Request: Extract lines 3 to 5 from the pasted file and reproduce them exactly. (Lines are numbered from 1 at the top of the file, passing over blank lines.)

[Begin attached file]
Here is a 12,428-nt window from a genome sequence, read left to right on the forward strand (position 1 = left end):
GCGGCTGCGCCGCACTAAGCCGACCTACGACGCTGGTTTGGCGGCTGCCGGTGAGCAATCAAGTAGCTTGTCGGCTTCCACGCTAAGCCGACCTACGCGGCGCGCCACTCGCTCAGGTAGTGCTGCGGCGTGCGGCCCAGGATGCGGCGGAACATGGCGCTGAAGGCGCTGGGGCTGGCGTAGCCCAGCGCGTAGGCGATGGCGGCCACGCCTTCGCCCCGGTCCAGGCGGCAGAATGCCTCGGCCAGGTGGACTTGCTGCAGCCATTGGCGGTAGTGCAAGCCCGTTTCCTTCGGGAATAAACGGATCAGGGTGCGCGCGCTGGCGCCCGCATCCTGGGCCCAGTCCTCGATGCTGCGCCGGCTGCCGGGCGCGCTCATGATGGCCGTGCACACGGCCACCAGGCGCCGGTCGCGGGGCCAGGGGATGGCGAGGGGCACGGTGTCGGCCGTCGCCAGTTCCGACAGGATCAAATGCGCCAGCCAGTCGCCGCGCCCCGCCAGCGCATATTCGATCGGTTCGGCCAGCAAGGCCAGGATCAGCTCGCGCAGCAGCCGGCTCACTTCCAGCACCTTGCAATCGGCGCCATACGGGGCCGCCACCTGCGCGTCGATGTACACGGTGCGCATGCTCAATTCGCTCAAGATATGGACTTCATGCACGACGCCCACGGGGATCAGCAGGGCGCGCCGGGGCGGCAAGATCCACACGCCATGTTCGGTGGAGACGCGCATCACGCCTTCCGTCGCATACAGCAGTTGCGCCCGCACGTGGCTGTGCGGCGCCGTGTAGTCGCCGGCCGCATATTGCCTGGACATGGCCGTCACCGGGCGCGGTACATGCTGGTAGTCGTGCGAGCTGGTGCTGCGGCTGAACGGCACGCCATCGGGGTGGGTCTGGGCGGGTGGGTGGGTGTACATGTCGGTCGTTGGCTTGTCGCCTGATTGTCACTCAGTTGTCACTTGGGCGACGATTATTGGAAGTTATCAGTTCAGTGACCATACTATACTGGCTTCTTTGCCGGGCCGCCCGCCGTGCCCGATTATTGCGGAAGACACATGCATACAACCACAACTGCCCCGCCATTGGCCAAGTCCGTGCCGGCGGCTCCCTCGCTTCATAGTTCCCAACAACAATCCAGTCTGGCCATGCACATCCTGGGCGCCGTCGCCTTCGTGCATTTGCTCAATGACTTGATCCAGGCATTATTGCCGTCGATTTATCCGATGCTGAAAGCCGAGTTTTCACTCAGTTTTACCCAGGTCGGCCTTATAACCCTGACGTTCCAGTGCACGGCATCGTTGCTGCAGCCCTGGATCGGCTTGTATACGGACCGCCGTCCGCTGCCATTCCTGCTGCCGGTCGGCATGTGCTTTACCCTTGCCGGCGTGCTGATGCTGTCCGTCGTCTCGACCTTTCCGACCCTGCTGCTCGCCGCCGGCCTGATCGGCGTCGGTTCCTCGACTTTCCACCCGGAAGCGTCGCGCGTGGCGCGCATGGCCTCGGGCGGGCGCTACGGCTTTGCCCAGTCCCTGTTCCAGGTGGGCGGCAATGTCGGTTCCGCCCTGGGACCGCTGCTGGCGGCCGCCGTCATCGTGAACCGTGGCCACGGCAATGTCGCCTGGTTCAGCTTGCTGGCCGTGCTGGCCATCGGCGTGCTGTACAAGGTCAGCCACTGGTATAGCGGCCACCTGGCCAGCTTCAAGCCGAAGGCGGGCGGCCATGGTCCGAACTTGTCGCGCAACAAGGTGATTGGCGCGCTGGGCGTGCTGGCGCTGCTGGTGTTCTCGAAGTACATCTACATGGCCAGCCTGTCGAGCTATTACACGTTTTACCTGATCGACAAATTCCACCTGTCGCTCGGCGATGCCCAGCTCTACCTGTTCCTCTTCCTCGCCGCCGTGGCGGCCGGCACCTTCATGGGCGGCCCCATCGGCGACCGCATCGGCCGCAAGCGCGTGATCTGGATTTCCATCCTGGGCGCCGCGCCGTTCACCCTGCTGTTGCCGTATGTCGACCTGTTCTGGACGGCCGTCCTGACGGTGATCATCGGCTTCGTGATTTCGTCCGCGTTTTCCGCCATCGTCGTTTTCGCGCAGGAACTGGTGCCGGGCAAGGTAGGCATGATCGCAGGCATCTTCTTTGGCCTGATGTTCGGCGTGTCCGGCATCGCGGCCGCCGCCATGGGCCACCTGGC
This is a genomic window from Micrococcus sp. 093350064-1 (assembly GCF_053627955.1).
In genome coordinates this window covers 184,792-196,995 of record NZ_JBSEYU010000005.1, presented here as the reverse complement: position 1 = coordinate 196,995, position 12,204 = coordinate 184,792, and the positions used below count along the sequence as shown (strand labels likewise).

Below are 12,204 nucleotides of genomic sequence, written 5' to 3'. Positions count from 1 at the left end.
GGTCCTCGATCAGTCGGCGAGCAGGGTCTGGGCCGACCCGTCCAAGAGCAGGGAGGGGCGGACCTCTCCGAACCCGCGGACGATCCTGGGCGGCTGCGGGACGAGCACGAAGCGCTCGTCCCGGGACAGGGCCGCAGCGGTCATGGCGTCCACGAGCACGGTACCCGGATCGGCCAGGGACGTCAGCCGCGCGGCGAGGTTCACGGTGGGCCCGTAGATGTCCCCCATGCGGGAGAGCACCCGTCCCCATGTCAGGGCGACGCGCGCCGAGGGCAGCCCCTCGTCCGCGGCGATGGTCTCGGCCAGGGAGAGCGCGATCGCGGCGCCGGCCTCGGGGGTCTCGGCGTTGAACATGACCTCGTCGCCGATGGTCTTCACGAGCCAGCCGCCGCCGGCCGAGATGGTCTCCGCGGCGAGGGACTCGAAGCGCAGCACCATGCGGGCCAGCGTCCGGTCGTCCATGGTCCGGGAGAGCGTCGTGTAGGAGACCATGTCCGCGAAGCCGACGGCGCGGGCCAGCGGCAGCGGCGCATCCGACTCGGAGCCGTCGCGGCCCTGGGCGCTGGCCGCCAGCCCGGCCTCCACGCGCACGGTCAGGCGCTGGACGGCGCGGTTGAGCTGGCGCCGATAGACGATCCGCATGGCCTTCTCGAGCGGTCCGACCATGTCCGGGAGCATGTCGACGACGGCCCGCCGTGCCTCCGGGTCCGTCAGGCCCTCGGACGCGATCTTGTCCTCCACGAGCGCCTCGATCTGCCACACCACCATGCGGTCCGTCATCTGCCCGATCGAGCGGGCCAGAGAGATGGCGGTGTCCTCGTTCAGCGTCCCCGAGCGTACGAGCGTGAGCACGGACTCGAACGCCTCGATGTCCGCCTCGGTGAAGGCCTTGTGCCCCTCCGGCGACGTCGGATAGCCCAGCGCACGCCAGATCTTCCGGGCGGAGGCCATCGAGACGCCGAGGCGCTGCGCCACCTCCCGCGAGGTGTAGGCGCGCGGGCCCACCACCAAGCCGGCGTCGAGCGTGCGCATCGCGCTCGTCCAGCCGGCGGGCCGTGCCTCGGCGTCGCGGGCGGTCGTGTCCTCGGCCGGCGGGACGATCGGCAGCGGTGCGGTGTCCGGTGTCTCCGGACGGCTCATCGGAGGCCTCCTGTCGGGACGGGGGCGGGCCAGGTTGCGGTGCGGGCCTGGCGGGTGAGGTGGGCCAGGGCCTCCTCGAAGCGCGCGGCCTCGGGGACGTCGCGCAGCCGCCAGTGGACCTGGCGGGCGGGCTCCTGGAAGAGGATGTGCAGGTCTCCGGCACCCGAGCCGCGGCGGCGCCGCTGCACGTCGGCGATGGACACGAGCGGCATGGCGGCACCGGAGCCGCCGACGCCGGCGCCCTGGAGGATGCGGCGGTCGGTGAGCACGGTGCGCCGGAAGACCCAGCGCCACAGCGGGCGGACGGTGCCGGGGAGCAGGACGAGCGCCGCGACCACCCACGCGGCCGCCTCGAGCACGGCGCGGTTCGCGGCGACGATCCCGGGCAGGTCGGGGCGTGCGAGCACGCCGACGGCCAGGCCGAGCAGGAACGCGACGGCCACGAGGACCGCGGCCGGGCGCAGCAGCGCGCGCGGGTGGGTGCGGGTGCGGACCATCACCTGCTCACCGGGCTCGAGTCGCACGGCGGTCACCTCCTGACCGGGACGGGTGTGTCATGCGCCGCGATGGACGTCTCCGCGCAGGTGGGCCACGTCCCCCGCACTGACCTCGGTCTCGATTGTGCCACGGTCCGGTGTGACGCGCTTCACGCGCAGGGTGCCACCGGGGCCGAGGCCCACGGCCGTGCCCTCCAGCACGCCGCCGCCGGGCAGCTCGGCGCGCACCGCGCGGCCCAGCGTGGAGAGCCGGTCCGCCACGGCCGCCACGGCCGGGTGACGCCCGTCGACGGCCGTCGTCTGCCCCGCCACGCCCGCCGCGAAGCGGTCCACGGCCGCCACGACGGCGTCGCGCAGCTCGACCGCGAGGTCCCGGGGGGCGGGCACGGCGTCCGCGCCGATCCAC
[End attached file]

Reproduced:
This is a genomic window from Micrococcus sp. 093350064-1 (assembly GCF_053627955.1).
In genome coordinates this window covers 184,792-196,995 of record NZ_JBSEYU010000005.1, presented here as the reverse complement: position 1 = coordinate 196,995, position 12,204 = coordinate 184,792, and the positions used below count along the sequence as shown (strand labels likewise).

Below are 12,204 nucleotides of genomic sequence, written 5' to 3'. Positions count from 1 at the left end.